We are so excited for the Academy of Eating Disorders International Conference on Eating Disorders and our Chief Executive Director Dr. Wendy Oliver-Pyatt’s participation on the Residential & Inpatient and Professionals & Recovery Special Interest Group Panel today, discussing “Opportunities and Risks with Recovered Clinicians: Ensuring Well-Being in Residential/Inpatient Facilities and the Eating Disorder Community.”
In the theme of the SIG panel, we are kicking off a very special four-part series from Dr. Wendy Oliver-Pyatt on the understanding, importance, and process of self-disclosure within a treatment setting. Our first post will introduce you to the topic and focus on truth in disclosure, and will provide the most important steps in Dr. Oliver-Pyatt’s book, Fed Up!
“I see no reason to have bread in this house!” These were the words spoken to Vicki, my co-founder of Oliver-Pyatt Centers. At the time we were college roommates at the University of Denver. Both of us struggled daily with food and our body, frequenting the popular diets of the times. The most coveted was the TWA Stewardess Diet, with pork chops and cauliflower on day one, fish and squash on day two, and my favorite day – day 3 with the hamburger patty and apple.
Little did I know where this was all heading. Once at a NEDA conference we were asked whether Vicki and I were “competing” to be sicker during our college years together. Vicki explained that for us, we were both literally trying to be our best. And that is what a person with an eating disorder thinks they are doing. The only problem is that the road to hell can be paved with good intentions. No truer is this than when dealing with an eating disorder.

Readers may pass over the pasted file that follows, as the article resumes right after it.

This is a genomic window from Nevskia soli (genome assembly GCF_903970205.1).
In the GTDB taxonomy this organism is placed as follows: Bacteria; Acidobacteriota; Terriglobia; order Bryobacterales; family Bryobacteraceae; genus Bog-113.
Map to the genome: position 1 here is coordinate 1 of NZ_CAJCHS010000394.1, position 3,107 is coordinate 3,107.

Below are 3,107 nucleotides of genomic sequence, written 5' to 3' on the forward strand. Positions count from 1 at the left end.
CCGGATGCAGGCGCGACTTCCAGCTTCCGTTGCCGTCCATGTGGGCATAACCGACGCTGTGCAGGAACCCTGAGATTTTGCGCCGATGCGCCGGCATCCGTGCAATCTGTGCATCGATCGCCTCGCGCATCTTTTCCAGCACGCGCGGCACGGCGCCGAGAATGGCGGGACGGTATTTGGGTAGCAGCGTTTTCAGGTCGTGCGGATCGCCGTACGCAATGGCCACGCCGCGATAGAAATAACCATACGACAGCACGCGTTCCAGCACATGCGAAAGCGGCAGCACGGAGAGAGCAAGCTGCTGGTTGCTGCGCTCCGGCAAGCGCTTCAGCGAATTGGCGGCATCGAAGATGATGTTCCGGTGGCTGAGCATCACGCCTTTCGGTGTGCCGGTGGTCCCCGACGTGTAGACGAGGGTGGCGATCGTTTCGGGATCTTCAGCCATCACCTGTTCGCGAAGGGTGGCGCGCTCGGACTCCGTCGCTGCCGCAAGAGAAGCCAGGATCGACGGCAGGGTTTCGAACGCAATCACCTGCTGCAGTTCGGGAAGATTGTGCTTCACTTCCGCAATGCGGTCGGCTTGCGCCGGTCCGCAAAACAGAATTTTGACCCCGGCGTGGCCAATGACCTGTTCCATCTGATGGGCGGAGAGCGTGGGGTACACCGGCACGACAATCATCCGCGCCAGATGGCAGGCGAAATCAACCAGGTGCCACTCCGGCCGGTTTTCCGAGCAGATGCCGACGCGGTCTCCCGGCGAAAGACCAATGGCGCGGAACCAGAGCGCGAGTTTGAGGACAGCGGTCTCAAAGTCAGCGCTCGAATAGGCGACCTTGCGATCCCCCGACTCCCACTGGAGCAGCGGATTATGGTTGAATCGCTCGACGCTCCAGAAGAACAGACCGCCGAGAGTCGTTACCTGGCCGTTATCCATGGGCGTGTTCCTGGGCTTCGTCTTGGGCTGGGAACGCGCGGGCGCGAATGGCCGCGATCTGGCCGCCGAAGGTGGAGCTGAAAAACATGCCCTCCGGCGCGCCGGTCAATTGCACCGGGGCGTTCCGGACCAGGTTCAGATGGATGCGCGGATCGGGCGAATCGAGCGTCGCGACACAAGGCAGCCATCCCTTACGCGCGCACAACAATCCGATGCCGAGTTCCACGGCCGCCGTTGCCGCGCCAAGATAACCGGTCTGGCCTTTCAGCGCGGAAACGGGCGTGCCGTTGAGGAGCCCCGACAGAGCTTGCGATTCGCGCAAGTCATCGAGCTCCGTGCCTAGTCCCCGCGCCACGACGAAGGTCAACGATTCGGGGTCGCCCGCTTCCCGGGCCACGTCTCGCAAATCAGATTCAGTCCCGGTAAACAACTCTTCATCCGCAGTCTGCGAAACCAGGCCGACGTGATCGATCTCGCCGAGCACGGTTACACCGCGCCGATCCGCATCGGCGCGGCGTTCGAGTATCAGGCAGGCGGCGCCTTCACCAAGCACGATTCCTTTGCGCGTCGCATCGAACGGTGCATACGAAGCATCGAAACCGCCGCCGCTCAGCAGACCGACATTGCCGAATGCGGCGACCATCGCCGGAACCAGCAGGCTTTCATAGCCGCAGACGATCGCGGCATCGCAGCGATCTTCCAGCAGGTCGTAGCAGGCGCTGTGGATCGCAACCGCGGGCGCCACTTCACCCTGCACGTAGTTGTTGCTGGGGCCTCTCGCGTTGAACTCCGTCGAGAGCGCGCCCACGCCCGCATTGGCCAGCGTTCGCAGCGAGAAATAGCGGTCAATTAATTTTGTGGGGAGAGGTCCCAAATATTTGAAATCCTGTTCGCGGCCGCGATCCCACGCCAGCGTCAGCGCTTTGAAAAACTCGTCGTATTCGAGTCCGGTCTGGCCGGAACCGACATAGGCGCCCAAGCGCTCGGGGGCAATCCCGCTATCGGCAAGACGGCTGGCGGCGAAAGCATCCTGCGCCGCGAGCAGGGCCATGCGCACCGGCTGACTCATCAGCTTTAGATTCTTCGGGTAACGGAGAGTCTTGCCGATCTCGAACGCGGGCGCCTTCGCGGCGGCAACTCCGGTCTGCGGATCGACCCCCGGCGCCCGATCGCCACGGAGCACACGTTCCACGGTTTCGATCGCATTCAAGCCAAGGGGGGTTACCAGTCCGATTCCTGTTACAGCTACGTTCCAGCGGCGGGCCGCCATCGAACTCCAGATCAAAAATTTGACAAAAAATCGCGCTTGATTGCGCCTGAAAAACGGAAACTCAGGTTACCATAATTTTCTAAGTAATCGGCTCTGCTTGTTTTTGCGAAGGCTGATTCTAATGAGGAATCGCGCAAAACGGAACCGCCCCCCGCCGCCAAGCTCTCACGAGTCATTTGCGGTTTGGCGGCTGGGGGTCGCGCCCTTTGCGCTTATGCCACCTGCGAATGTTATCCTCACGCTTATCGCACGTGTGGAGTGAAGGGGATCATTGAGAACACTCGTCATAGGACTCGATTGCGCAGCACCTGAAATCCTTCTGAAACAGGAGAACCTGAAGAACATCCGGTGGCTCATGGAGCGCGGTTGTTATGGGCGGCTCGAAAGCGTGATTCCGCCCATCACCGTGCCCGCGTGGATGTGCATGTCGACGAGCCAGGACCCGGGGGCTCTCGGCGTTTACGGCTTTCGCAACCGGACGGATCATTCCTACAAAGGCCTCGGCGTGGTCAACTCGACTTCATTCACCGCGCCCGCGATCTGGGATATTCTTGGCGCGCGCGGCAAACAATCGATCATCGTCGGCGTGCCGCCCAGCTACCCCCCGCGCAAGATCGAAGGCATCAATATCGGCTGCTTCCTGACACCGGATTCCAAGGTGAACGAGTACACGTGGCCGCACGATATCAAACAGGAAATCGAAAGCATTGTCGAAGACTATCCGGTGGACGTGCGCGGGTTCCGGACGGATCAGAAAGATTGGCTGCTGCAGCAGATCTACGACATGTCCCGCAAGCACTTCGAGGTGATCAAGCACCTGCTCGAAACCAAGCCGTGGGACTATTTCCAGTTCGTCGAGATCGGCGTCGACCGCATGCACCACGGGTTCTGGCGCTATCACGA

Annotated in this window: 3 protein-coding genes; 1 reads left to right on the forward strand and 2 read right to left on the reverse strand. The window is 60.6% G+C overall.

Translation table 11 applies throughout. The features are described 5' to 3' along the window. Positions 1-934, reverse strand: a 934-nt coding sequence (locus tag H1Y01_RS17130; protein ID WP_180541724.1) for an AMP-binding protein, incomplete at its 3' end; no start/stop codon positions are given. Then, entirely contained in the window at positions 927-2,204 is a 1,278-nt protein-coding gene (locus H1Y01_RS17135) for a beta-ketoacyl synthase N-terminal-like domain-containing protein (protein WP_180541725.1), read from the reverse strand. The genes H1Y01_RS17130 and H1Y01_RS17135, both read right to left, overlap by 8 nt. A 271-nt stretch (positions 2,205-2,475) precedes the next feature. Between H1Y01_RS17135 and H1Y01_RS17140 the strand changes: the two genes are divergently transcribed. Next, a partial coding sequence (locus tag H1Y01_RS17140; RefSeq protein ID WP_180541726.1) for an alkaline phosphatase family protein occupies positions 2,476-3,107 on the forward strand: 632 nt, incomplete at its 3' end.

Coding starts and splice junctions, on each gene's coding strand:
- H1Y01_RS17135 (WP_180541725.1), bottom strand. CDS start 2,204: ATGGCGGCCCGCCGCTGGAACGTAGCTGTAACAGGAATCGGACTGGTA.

In no way do I think that one must have been impacted by an eating disorder in order to be a fully effective clinician. I know through experience that this is not the case. However, my experience of an eating disorder does inform me in just about every treatment decision I make, and has informed me in how I have set up the structure and environment of Oliver-Pyatt Centers.
When I was first asked to start an eating disorder treatment center, I had not previously worked in any other eating disorder treatment unit. My only experience was my own history and my experience working on an outpatient basis. I truly felt unable to say yes to the offer to start this program. The thoughts in my mind were: “How can you do that Wendy? You’ve never worked in an eating disorder unit, who are you to do such a thing?”
I had the good fortune of having a few people in my life who really encouraged me, despite my lack of exposure to an inpatient setting. And eventually I opted to open my first residential center. Over time, I came to realize that what WAS my self-identified “weakness” (having only worked on an outpatient basis with eating disorder patients) became my strength. I could more organically create an environment and program that made sense, which used natural (vs artificial) consequences of the eating disorder and a principled approach to navigating the psychological issues, in addition to a foundation in exposure therapy, psychiatric management and medical/nutritional protocols.
Why I am giving you this back-story? I had a choice to make it right from the beginning. Would it be known to outsiders that I had experienced an eating disorder in my past? How would I manage this?
One thing I have discovered over time is that when faced with a dilemma, one can always make an argument for the truth! The truth was that I had a history of an eating disorder and it had informed every decision I made! Vicki, my co-founder, also had an experience of an eating disorder, which made our joint partnership in our creation of OPC fluid. And so we created OPC with the truth in mind, which was that we had both experienced eating disorders.